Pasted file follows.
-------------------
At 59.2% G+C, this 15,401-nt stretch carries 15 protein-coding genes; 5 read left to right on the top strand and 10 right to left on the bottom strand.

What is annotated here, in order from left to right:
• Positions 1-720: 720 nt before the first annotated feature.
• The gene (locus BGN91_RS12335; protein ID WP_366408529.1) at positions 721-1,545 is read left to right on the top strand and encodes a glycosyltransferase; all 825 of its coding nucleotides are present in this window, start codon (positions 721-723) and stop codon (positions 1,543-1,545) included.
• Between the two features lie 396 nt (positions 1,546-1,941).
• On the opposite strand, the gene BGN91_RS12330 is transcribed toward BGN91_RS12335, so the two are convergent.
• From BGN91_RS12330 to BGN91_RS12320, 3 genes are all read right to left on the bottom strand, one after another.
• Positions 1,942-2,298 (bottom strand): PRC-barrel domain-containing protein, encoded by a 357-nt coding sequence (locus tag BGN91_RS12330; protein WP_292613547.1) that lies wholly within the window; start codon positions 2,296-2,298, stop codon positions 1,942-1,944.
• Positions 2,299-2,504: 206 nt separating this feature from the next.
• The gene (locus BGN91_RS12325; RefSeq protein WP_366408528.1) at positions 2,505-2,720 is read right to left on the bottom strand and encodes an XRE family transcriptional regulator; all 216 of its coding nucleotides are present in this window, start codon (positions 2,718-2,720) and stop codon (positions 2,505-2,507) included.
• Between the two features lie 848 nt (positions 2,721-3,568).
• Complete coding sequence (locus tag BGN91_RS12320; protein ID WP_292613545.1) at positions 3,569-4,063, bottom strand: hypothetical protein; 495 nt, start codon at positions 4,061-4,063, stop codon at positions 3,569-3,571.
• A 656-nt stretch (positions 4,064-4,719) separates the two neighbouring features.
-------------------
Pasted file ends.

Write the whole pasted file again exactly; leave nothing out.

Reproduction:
At 59.2% G+C, this 15,401-nt stretch carries 15 protein-coding genes; 5 read left to right on the top strand and 10 right to left on the bottom strand.

What is annotated here, in order from left to right:
• Positions 1-720: 720 nt before the first annotated feature.
• The gene (locus BGN91_RS12335; protein ID WP_366408529.1) at positions 721-1,545 is read left to right on the top strand and encodes a glycosyltransferase; all 825 of its coding nucleotides are present in this window, start codon (positions 721-723) and stop codon (positions 1,543-1,545) included.
• Between the two features lie 396 nt (positions 1,546-1,941).
• On the opposite strand, the gene BGN91_RS12330 is transcribed toward BGN91_RS12335, so the two are convergent.
• From BGN91_RS12330 to BGN91_RS12320, 3 genes are all read right to left on the bottom strand, one after another.
• Positions 1,942-2,298 (bottom strand): PRC-barrel domain-containing protein, encoded by a 357-nt coding sequence (locus tag BGN91_RS12330; protein WP_292613547.1) that lies wholly within the window; start codon positions 2,296-2,298, stop codon positions 1,942-1,944.
• Positions 2,299-2,504: 206 nt separating this feature from the next.
• The gene (locus BGN91_RS12325; RefSeq protein WP_366408528.1) at positions 2,505-2,720 is read right to left on the bottom strand and encodes an XRE family transcriptional regulator; all 216 of its coding nucleotides are present in this window, start codon (positions 2,718-2,720) and stop codon (positions 2,505-2,507) included.
• Between the two features lie 848 nt (positions 2,721-3,568).
• Complete coding sequence (locus tag BGN91_RS12320; protein ID WP_292613545.1) at positions 3,569-4,063, bottom strand: hypothetical protein; 495 nt, start codon at positions 4,061-4,063, stop codon at positions 3,569-3,571.
• A 656-nt stretch (positions 4,064-4,719) separates the two neighbouring features.